Highlighting just how long standing concern over immigration is as a political issue, the 18th February marks 160 years since the American Party convened to nominate its first presidential candidate.
At a time when discussions over immigration dominate the US electoral caucuses, and political debate in Europe is shaped by the flow of migration into the continent, the anniversary is particularly revealing of the political background to these issues.
Put simply, immigration was the American Party’s chief concern. It was made of Americans who over the previous decades had become increasingly fearful that a massive wave of immigration to the USA was starting to change the country’s identity. The party developed the nickname ‘The Know Nothing Party’ as a consequence of its origins in secretive nativist societies in the early 1850s whose members denied all knowledge of the movement’s existence.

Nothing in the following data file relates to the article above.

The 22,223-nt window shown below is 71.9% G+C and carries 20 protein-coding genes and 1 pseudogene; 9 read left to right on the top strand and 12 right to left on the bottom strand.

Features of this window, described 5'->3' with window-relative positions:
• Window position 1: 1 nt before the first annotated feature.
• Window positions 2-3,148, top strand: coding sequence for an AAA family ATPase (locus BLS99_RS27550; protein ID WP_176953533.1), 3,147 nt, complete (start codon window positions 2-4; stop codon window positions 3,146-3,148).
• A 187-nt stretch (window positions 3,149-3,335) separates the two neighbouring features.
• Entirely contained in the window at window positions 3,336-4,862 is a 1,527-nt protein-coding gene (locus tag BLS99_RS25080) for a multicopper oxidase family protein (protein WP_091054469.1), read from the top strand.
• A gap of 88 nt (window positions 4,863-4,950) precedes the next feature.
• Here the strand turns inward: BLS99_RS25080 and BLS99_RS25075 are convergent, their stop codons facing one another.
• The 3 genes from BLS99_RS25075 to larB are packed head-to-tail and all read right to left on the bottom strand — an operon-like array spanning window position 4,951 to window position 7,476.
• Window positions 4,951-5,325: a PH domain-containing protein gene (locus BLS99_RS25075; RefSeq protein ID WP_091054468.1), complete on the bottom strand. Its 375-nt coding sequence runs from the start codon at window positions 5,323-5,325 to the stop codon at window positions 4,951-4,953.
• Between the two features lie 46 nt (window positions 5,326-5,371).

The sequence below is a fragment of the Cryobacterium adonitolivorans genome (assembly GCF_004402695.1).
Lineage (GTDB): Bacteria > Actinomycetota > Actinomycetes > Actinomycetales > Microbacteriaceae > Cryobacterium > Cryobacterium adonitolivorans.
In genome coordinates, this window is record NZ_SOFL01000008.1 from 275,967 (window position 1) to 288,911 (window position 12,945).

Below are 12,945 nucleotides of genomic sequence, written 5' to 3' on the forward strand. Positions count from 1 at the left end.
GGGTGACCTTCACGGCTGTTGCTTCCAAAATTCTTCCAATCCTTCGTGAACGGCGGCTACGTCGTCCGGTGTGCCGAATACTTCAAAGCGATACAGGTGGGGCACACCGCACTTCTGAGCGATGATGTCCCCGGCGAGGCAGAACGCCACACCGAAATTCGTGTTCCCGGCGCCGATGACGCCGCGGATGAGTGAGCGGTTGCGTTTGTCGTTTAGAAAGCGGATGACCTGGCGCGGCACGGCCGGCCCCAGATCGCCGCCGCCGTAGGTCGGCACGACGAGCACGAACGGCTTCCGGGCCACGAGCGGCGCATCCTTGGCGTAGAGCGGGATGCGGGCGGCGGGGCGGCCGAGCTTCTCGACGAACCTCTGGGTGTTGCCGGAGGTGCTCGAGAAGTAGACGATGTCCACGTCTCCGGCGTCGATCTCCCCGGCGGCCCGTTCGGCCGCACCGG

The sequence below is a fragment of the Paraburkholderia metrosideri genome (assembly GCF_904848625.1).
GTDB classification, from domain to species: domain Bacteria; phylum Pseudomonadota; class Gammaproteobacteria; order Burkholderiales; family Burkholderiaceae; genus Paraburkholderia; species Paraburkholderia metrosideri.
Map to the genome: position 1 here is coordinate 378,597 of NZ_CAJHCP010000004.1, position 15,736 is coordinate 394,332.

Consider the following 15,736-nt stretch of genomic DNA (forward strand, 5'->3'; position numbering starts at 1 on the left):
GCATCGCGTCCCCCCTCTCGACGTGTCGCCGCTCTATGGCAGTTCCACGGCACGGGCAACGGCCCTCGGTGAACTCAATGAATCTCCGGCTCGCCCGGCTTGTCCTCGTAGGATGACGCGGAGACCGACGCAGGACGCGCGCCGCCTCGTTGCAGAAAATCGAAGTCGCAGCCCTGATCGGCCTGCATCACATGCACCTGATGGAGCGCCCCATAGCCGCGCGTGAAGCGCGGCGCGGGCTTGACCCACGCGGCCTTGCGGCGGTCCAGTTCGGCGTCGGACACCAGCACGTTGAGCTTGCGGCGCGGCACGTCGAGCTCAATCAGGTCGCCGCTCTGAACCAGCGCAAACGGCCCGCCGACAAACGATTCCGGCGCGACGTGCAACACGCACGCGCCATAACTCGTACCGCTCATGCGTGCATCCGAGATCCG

The 18th February, 1856, meeting of the party in Philadelphia saw Millard Fillmore of New York nominated as its presidential candidate, with Andrew Donelson of Tennessee chosen as his running mate. Significantly, the party had completely ditched the secretive element of its existence, making clear its position as a serious political party.
Anti-immigrant sentiment had started to become prevalent in the United States during the 1840s. On the west coast, a huge influx of immigrants from China and Japan had made their way to the United States in search of work. On the east coast, massive waves had started arriving from Europe, particularly Ireland, Italy and Germany. This diverse influx of immigrants began to draw resentment from those born in the United States.
By Daryl Worthington of New Historian
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